It was late October, and I was feeling great about my one-on-one reading conferences. I was listening more than I was talking, taking succinct but valuable notes, and feeling like each conference was nudging the student to think more deeply about their independent reading book. As I silently congratulated myself for being a top-notch reading teacher, I looked down at my class list to place a check mark next to another student’s name. Another conference done. Who should I confer with next?
My eyes scanned the column of check marks. Wait. I’ve conferred with only half my students? It’s mid-October! At this rate, I wouldn’t get through the whole class until winter break! Efficiency, or lack thereof, is the singular downfall of one-on-one reading conferences. Conferences are powerful, targeted instruction. But conferences are not efficient. On the other hand, small-group instruction is incredibly efficient and can be powerful if done right.
Forming small groups can get tricky in the upper grades as kids need less guided reading and more strategy groups. Whereas guided reading groups are formed by grouping kids who read at a similar level, strategy groups are formed by grouping kids who have similar needs. It can feel daunting, though, to keep track of a whole class’s worth of needs, can’t it? To simplify this process, I use a no-frills small-group planner.
When I was introduced to this planner by a literacy consultant working with our district, she called it a “battle plan.” That language felt harsh to me since we’re a community of readers, not a war zone, but I did appreciate the “plan of attack” mind-set the name invoked. Instead I call this template my small-group planner:
In the small boxes, I write a need I’ve noticed, and in the large boxes, I add student names.
For example, at the start of the school year, I administered the Fountas and Pinnell reading assessment to my students. I had my small-group planner open on my Chromebook, and as I noticed a need, I made a note of it. I started a “Using Punctuation to Guide Reading” group when I heard Joe read like a freight train, a “Decoding Multisyllabic Words” group when I noticed Angie struggle with several words, and a “Literal Comprehension—Story Elements” group when Andy’s retelling of the story lacked basic elements. I just typed these needs into the small boxes as I noticed them. As the day of assessment continued, I plugged student names into the large boxes, and before I knew it, I had created four or five strategy groups.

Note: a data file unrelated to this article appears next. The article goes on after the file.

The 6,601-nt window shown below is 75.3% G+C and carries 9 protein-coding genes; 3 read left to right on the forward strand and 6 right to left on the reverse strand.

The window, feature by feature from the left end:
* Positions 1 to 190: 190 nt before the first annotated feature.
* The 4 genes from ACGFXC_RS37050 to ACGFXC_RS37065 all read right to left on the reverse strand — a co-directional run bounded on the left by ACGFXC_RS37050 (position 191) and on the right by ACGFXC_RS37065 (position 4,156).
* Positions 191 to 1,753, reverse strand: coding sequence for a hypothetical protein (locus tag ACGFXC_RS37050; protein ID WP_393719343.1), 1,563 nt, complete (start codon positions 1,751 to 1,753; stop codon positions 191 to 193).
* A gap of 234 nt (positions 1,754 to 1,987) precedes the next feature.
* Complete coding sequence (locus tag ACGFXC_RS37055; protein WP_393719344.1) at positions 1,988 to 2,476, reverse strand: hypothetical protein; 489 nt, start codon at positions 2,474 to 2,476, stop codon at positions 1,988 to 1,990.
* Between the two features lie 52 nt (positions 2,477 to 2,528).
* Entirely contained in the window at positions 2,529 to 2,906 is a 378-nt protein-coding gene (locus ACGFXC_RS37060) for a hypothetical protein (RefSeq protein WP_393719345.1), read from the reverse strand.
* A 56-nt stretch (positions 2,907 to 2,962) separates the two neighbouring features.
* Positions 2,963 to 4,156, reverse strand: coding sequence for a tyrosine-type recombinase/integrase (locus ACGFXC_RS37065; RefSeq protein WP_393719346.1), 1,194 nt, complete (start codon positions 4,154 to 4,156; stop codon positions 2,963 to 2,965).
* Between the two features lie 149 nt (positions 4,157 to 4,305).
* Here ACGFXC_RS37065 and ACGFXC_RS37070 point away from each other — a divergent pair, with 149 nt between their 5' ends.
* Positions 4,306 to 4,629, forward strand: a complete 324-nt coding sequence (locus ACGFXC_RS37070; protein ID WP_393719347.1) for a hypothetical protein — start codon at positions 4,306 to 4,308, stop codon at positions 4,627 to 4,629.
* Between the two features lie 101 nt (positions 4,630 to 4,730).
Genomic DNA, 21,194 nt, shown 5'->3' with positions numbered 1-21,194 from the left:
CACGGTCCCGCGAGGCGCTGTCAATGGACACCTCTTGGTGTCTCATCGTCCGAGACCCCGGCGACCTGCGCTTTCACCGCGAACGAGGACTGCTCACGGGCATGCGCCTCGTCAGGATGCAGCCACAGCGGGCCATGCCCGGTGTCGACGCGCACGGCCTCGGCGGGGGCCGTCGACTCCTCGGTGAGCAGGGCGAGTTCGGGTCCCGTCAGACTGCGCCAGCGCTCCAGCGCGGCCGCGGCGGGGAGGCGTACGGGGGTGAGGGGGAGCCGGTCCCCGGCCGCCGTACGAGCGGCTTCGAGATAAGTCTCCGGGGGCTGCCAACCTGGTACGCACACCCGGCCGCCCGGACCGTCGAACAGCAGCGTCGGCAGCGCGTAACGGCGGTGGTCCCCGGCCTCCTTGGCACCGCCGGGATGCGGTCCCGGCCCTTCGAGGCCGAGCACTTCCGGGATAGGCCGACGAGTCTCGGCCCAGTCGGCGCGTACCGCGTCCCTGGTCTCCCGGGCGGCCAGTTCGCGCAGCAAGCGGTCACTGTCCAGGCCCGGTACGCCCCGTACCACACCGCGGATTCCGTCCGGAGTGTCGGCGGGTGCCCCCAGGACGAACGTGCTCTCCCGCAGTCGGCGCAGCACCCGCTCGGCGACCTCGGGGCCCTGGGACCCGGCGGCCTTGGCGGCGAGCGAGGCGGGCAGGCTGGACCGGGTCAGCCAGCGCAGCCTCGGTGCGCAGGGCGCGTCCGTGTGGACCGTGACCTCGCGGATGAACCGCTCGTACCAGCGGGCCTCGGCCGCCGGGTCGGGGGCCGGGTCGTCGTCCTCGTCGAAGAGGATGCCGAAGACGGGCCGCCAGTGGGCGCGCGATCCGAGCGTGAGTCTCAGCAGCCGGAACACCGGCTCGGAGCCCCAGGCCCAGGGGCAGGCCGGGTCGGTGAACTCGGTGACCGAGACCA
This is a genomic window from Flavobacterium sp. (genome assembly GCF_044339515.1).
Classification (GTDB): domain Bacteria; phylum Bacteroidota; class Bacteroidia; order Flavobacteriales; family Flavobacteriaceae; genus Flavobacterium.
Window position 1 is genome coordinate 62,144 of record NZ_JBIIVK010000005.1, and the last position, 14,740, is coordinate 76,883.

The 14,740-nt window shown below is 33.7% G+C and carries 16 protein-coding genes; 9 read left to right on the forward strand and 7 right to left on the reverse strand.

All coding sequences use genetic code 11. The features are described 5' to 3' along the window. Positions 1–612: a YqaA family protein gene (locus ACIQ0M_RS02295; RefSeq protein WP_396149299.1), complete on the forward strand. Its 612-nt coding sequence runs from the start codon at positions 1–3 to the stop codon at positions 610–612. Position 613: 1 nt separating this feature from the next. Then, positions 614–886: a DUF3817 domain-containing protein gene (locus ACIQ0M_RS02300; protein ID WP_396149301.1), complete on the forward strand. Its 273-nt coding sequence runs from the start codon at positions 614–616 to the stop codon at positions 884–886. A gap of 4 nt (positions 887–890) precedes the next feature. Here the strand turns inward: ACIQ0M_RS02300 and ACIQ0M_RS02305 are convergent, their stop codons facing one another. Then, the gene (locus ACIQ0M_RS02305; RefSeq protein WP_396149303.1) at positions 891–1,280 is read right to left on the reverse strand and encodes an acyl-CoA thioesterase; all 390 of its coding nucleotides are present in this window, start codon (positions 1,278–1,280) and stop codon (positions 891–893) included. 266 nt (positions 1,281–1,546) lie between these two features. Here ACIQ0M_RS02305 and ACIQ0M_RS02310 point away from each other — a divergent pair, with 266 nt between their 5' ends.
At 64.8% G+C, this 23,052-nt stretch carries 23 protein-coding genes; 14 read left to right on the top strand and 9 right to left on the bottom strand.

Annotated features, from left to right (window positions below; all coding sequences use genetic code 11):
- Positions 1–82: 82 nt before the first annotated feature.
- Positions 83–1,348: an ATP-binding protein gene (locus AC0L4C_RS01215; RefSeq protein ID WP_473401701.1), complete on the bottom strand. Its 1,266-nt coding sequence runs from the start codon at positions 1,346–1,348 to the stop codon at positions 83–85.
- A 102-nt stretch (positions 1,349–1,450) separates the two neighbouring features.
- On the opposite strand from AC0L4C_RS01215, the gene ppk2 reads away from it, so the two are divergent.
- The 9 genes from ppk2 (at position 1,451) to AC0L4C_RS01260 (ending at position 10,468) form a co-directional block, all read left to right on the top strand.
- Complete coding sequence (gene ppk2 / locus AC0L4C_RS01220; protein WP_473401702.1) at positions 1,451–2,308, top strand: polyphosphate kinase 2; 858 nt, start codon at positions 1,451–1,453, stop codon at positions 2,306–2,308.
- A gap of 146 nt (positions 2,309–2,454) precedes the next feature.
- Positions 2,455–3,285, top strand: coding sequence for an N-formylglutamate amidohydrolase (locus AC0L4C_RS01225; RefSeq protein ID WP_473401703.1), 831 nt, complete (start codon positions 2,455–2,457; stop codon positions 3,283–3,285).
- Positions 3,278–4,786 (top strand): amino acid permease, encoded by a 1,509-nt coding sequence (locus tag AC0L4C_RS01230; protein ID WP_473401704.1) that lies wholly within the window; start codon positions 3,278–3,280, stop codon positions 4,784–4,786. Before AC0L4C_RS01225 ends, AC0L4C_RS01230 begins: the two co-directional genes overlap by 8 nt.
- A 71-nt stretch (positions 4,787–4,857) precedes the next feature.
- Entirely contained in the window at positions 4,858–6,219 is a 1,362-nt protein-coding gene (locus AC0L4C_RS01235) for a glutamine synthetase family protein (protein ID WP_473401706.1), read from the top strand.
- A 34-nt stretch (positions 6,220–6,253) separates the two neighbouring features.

Additionally, I frequently look at readers’ notebooks and other student work throughout our units of study. I always have my small-group planner open when I’m looking at work. I might name a “Supporting Theme with Evidence” group or an “Understanding Figurative Language” group, depending on our studies at the time. As I notice additional students with that same need, I input their names. Here is a sample planner with my annotations:
Sometimes when I am finished looking at a pile of work, I’ll notice a lone student’s name in a box. It might turn out he was the only student who demonstrated a need in that particular area. I’ll simply jot myself a note to reteach that strategy one-on-one in a conference and delete that box from my planner. And sometimes, I will have only two students who demonstrated a need. In that case, I will still teach the group, but it will become an invitational group. I’ll announce to the class, “I’m going to be teaching about figurative language in two minutes to Jose and Amir. I have three empty seats in our group. If you feel you need some support, come join us at the back table.” Inevitably, three students will come join us. Perhaps these students don’t necessarily need a reteach of that skill, but a little extra reinforcement certainly isn’t going to harm them.
My small-group planner is a living document. It is constantly changing and growing with each new minilesson, each new assessment. Everyone’s needs are met when I form groups with the small-group planner.